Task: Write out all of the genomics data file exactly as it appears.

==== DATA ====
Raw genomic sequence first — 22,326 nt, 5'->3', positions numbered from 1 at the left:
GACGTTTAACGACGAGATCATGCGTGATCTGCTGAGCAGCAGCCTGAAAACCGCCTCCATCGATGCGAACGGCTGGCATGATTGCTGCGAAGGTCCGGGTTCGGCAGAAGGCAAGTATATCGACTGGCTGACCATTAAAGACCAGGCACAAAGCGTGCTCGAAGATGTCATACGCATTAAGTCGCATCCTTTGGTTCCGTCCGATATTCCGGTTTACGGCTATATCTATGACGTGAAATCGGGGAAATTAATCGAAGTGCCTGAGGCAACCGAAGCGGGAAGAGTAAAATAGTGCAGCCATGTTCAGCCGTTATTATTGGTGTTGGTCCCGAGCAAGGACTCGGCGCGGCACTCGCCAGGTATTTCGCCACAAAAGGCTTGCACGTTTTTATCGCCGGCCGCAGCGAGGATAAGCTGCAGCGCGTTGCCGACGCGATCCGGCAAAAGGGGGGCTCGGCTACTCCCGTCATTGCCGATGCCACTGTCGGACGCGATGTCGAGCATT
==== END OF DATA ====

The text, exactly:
Raw genomic sequence first — 22,326 nt, 5'->3', positions numbered from 1 at the left:
GACGTTTAACGACGAGATCATGCGTGATCTGCTGAGCAGCAGCCTGAAAACCGCCTCCATCGATGCGAACGGCTGGCATGATTGCTGCGAAGGTCCGGGTTCGGCAGAAGGCAAGTATATCGACTGGCTGACCATTAAAGACCAGGCACAAAGCGTGCTCGAAGATGTCATACGCATTAAGTCGCATCCTTTGGTTCCGTCCGATATTCCGGTTTACGGCTATATCTATGACGTGAAATCGGGGAAATTAATCGAAGTGCCTGAGGCAACCGAAGCGGGAAGAGTAAAATAGTGCAGCCATGTTCAGCCGTTATTATTGGTGTTGGTCCCGAGCAAGGACTCGGCGCGGCACTCGCCAGGTATTTCGCCACAAAAGGCTTGCACGTTTTTATCGCCGGCCGCAGCGAGGATAAGCTGCAGCGCGTTGCCGACGCGATCCGGCAAAAGGGGGGCTCGGCTACTCCCGTCATTGCCGATGCCACTGTCGGACGCGATGTCGAGCATT